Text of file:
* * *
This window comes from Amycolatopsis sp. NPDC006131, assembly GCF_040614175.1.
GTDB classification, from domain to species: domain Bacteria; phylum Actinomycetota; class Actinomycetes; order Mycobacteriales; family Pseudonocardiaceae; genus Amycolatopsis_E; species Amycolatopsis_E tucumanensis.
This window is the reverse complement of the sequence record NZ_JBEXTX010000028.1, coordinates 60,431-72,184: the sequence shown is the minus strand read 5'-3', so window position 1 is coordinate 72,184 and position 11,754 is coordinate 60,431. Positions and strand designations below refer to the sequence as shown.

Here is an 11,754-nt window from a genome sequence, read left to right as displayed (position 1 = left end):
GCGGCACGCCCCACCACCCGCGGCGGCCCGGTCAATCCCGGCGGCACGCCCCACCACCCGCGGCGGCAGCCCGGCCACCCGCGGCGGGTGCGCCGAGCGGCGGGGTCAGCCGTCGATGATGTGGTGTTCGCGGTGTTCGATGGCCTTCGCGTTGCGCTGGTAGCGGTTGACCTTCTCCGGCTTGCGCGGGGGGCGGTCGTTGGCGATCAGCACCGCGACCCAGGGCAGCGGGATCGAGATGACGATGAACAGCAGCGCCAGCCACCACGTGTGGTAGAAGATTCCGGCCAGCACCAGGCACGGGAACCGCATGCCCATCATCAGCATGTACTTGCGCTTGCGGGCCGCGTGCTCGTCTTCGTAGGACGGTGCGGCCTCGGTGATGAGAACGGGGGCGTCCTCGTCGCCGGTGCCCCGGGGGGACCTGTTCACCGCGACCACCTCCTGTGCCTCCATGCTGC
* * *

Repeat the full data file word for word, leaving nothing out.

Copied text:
This window comes from Amycolatopsis sp. NPDC006131, assembly GCF_040614175.1.
GTDB classification, from domain to species: domain Bacteria; phylum Actinomycetota; class Actinomycetes; order Mycobacteriales; family Pseudonocardiaceae; genus Amycolatopsis_E; species Amycolatopsis_E tucumanensis.
This window is the reverse complement of the sequence record NZ_JBEXTX010000028.1, coordinates 60,431-72,184: the sequence shown is the minus strand read 5'-3', so window position 1 is coordinate 72,184 and position 11,754 is coordinate 60,431. Positions and strand designations below refer to the sequence as shown.

Here is an 11,754-nt window from a genome sequence, read left to right as displayed (position 1 = left end):
GCGGCACGCCCCACCACCCGCGGCGGCCCGGTCAATCCCGGCGGCACGCCCCACCACCCGCGGCGGCAGCCCGGCCACCCGCGGCGGGTGCGCCGAGCGGCGGGGTCAGCCGTCGATGATGTGGTGTTCGCGGTGTTCGATGGCCTTCGCGTTGCGCTGGTAGCGGTTGACCTTCTCCGGCTTGCGCGGGGGGCGGTCGTTGGCGATCAGCACCGCGACCCAGGGCAGCGGGATCGAGATGACGATGAACAGCAGCGCCAGCCACCACGTGTGGTAGAAGATTCCGGCCAGCACCAGGCACGGGAACCGCATGCCCATCATCAGCATGTACTTGCGCTTGCGGGCCGCGTGCTCGTCTTCGTAGGACGGTGCGGCCTCGGTGATGAGAACGGGGGCGTCCTCGTCGCCGGTGCCCCGGGGGGACCTGTTCACCGCGACCACCTCCTGTGCCTCCATGCTGC